WORLD / MID-EAST
UN calls for Yemen donations
Tanker off the coast of war torn nation raises alarm
Published: Sep 13, 2022 09:27 PM
This handout satellite image obtained courtesy of Maxar Technologies on July 19, 2020 shows a close up view of the FSO Safer oil tanker on June 19, 2020 off the port of Ras Isa. Photo: VCG

This handout satellite image obtained courtesy of Maxar Technologies on July 19, 2020 shows a close up view of the FSO Safer oil tanker on June 19, 2020 off the port of Ras Isa. Photo: VCG

Members of the UN Security Council on Monday made an unusual plea to help avoid a "catastrophic ecological, maritime, and humanitarian risk posed by the Safer tanker" off Yemen.

In a press statement, the council members reiterated their deep concern about the threat posed by the derelict oil storage tanker anchored off the port of Hodeidah and commended pledges for a UN emergency operation for the tanker.

They called for disbursal of the pledges and on other UN members and private-sector donors to fund the plan "in order to prevent a humanitarian, environmental, maritime, and economic catastrophe."

The council members underlined their expectation that the UN be ready, on day one of reaching the funding target, to begin immediately the oil transfer operation.

The UN has received pledges for $64 million of the $80 million sought for the first-phase emergency operation to defuse the "floating timebomb."

The derelict oil tanker, currently carrying more than 1 million barrels of oil, has not been inspected or maintained since 2015. In May 2020, seawater leaked into the engine room. A temporary fix by divers from the Safer corporation succeeded in containing the leak. But the fix was not supposed to hold for long.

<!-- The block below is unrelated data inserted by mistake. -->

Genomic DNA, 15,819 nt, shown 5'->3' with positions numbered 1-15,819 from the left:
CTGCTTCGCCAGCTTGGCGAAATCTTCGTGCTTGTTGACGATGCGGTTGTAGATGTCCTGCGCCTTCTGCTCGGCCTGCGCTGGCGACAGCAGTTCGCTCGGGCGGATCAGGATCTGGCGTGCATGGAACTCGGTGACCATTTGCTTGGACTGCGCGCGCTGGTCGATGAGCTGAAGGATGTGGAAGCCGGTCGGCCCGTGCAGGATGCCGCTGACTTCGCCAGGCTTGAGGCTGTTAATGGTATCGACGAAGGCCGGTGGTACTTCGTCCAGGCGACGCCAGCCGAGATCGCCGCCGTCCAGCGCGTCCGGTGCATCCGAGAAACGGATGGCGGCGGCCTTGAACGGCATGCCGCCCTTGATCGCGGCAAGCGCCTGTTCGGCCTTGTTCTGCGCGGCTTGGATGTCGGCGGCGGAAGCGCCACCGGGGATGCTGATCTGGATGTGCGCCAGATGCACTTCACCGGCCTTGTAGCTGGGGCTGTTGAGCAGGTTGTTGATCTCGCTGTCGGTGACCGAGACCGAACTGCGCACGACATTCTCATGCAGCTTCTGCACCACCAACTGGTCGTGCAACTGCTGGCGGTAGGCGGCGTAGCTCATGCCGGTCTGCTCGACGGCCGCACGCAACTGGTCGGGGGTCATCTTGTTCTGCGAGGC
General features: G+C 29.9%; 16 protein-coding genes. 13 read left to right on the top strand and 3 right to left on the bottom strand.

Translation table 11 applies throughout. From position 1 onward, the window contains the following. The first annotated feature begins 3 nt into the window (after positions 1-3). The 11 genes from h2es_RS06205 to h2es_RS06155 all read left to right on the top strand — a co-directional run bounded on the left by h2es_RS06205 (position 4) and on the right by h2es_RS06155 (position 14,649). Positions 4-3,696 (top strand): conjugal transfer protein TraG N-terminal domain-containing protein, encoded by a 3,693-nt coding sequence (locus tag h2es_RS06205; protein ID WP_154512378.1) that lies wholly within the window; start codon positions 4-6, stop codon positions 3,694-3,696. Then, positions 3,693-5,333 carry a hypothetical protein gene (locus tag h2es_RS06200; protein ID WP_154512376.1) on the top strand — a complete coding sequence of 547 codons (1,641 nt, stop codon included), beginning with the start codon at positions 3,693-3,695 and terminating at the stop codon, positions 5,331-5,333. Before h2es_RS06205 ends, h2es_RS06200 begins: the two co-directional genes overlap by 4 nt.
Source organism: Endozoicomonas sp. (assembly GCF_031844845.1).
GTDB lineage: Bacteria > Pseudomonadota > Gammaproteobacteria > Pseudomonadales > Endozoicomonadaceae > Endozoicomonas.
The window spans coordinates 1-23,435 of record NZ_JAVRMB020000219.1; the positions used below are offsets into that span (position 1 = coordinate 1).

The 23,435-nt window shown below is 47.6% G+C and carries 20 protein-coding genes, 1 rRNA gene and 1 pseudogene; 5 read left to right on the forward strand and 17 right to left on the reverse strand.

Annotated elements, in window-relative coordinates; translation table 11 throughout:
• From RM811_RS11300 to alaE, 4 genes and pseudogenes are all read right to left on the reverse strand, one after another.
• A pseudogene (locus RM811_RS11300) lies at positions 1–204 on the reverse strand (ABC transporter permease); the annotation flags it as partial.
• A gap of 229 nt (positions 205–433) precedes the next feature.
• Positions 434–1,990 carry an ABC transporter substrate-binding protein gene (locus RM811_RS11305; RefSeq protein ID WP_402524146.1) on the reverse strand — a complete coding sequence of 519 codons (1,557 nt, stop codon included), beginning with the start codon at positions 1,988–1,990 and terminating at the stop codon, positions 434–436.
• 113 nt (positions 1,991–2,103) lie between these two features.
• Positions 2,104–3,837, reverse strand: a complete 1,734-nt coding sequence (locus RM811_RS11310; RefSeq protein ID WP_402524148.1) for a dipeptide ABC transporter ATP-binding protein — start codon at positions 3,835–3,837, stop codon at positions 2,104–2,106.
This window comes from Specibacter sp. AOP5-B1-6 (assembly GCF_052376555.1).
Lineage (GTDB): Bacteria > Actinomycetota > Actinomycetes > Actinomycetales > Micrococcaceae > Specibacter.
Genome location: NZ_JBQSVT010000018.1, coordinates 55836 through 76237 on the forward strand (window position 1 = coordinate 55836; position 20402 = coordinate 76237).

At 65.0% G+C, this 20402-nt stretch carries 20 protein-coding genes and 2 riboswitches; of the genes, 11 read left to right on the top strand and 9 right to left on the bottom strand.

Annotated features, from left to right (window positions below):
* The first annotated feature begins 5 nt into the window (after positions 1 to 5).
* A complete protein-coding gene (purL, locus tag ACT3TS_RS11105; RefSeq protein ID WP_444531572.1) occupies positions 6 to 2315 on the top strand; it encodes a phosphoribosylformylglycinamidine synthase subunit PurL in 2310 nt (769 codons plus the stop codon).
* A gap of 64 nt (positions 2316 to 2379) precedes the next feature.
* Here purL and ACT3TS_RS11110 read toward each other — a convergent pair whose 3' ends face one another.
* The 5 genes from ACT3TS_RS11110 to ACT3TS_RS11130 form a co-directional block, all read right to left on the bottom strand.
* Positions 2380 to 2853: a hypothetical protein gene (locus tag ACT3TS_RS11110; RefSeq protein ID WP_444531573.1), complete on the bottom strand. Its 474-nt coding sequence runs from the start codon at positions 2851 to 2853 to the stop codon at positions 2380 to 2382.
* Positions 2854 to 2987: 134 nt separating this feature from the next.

In the press statement, the council members also lauded the benefits of the temporary truce in Yemen, saying it resulted in a 60 percent reduction in casualties, a quadrupling of fuel through Hodeidah port and allowed commercial flights to resume from the capital Sanaa permitting Yemenis to seek advanced medical help abroad.

They called on the Yemeni government and the Houthi militia to urgently intensify and be flexible in negotiations under the auspices of the UN to agree on "an expanded truce that could be translated into a durable cease-fire."

They urged both parties to intensify engagement with UN Special Envoy Hans Grundberg on all aspects of negotiations, eschew conditionality, and ensure their economic experts work closely with the UN to implement measures to tackle the economic and financial crises.

The council members condemned all attacks that threatened to derail the truce and reiterated that there is no military solution. They called for an end to all forms of visible military manifestations in violation of the Hodeidah Agreement.

The council members highlighted Yemen's humanitarian crisis and the continued risk of famine, and encouraged donors to fully fund the UN humanitarian response plan and support the Yemeni government's efforts to stabilize the economy.

The press statement came after Thursday's Security Council consultations on Yemen.

Xinhua